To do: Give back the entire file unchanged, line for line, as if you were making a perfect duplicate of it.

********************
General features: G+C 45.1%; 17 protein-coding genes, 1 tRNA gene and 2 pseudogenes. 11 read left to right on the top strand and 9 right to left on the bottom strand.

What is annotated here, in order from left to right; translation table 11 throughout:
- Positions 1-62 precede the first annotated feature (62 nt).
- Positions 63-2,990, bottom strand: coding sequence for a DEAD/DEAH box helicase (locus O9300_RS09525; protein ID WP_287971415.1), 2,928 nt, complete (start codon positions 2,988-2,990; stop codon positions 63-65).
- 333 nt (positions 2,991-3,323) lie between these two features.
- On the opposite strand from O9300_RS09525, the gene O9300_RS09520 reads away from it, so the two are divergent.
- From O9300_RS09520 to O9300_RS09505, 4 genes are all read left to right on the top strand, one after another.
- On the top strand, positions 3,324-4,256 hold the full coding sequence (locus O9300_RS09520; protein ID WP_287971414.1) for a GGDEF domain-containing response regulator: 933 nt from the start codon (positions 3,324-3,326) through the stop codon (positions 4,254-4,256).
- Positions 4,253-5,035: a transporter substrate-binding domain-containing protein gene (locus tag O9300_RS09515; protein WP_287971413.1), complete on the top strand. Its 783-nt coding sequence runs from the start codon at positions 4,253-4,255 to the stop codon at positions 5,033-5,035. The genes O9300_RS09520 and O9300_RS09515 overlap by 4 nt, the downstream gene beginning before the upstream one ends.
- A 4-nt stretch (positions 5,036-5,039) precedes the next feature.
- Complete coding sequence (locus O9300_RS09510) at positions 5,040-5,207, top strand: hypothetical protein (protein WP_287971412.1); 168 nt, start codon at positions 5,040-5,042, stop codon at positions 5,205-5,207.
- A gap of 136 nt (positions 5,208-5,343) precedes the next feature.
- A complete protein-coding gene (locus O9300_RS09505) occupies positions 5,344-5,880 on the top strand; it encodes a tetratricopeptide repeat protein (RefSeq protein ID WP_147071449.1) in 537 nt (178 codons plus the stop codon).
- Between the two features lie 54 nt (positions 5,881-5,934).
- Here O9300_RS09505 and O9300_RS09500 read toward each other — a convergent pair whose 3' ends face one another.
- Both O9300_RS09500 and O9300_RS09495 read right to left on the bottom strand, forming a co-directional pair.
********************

General features: G+C 45.1%; 17 protein-coding genes, 1 tRNA gene and 2 pseudogenes. 11 read left to right on the top strand and 9 right to left on the bottom strand.

What is annotated here, in order from left to right; translation table 11 throughout:
- Positions 1-62 precede the first annotated feature (62 nt).
- Positions 63-2,990, bottom strand: coding sequence for a DEAD/DEAH box helicase (locus O9300_RS09525; protein ID WP_287971415.1), 2,928 nt, complete (start codon positions 2,988-2,990; stop codon positions 63-65).
- 333 nt (positions 2,991-3,323) lie between these two features.
- On the opposite strand from O9300_RS09525, the gene O9300_RS09520 reads away from it, so the two are divergent.
- From O9300_RS09520 to O9300_RS09505, 4 genes are all read left to right on the top strand, one after another.
- On the top strand, positions 3,324-4,256 hold the full coding sequence (locus O9300_RS09520; protein ID WP_287971414.1) for a GGDEF domain-containing response regulator: 933 nt from the start codon (positions 3,324-3,326) through the stop codon (positions 4,254-4,256).
- Positions 4,253-5,035: a transporter substrate-binding domain-containing protein gene (locus tag O9300_RS09515; protein WP_287971413.1), complete on the top strand. Its 783-nt coding sequence runs from the start codon at positions 4,253-4,255 to the stop codon at positions 5,033-5,035. The genes O9300_RS09520 and O9300_RS09515 overlap by 4 nt, the downstream gene beginning before the upstream one ends.
- A 4-nt stretch (positions 5,036-5,039) precedes the next feature.
- Complete coding sequence (locus O9300_RS09510) at positions 5,040-5,207, top strand: hypothetical protein (protein WP_287971412.1); 168 nt, start codon at positions 5,040-5,042, stop codon at positions 5,205-5,207.
- A gap of 136 nt (positions 5,208-5,343) precedes the next feature.
- A complete protein-coding gene (locus O9300_RS09505) occupies positions 5,344-5,880 on the top strand; it encodes a tetratricopeptide repeat protein (RefSeq protein ID WP_147071449.1) in 537 nt (178 codons plus the stop codon).
- Between the two features lie 54 nt (positions 5,881-5,934).
- Here O9300_RS09505 and O9300_RS09500 read toward each other — a convergent pair whose 3' ends face one another.
- Both O9300_RS09500 and O9300_RS09495 read right to left on the bottom strand, forming a co-directional pair.